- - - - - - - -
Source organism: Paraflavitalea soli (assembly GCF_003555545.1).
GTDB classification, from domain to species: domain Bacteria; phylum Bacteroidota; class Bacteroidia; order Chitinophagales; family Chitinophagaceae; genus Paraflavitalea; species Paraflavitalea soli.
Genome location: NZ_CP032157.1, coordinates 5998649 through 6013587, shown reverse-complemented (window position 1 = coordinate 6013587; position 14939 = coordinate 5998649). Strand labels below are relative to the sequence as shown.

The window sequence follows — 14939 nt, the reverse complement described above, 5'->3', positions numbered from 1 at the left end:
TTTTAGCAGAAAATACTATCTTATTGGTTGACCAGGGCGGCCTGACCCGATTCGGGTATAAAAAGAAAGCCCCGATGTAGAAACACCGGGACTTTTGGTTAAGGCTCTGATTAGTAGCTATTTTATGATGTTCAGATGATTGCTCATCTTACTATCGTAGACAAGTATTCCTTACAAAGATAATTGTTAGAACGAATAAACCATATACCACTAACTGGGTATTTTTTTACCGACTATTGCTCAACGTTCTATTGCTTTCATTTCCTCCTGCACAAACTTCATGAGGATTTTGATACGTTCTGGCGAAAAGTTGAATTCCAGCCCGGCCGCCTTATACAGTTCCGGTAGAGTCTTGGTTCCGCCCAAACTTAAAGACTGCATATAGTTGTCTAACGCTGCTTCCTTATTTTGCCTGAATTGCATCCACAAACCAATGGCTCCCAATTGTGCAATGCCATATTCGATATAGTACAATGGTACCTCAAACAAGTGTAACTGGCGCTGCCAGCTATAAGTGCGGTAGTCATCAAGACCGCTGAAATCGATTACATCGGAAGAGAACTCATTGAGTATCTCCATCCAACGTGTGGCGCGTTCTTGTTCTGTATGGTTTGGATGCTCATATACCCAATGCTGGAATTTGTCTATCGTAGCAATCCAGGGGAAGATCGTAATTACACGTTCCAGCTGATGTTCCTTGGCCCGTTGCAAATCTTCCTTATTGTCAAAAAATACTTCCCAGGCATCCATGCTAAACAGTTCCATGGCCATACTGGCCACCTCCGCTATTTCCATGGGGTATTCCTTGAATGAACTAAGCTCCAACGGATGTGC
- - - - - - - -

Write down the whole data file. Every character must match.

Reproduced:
Source organism: Paraflavitalea soli (assembly GCF_003555545.1).
GTDB classification, from domain to species: domain Bacteria; phylum Bacteroidota; class Bacteroidia; order Chitinophagales; family Chitinophagaceae; genus Paraflavitalea; species Paraflavitalea soli.
Genome location: NZ_CP032157.1, coordinates 5998649 through 6013587, shown reverse-complemented (window position 1 = coordinate 6013587; position 14939 = coordinate 5998649). Strand labels below are relative to the sequence as shown.

The window sequence follows — 14939 nt, the reverse complement described above, 5'->3', positions numbered from 1 at the left end:
TTTTAGCAGAAAATACTATCTTATTGGTTGACCAGGGCGGCCTGACCCGATTCGGGTATAAAAAGAAAGCCCCGATGTAGAAACACCGGGACTTTTGGTTAAGGCTCTGATTAGTAGCTATTTTATGATGTTCAGATGATTGCTCATCTTACTATCGTAGACAAGTATTCCTTACAAAGATAATTGTTAGAACGAATAAACCATATACCACTAACTGGGTATTTTTTTACCGACTATTGCTCAACGTTCTATTGCTTTCATTTCCTCCTGCACAAACTTCATGAGGATTTTGATACGTTCTGGCGAAAAGTTGAATTCCAGCCCGGCCGCCTTATACAGTTCCGGTAGAGTCTTGGTTCCGCCCAAACTTAAAGACTGCATATAGTTGTCTAACGCTGCTTCCTTATTTTGCCTGAATTGCATCCACAAACCAATGGCTCCCAATTGTGCAATGCCATATTCGATATAGTACAATGGTACCTCAAACAAGTGTAACTGGCGCTGCCAGCTATAAGTGCGGTAGTCATCAAGACCGCTGAAATCGATTACATCGGAAGAGAACTCATTGAGTATCTCCATCCAACGTGTGGCGCGTTCTTGTTCTGTATGGTTTGGATGCTCATATACCCAATGCTGGAATTTGTCTATCGTAGCAATCCAGGGGAAGATCGTAATTACACGTTCCAGCTGATGTTCCTTGGCCCGTTGCAAATCTTCCTTATTGTCAAAAAATACTTCCCAGGCATCCATGCTAAACAGTTCCATGGCCATACTGGCCACCTCCGCTATTTCCATGGGGTATTCCTTGAATGAACTAAGCTCCAACGGATGTGC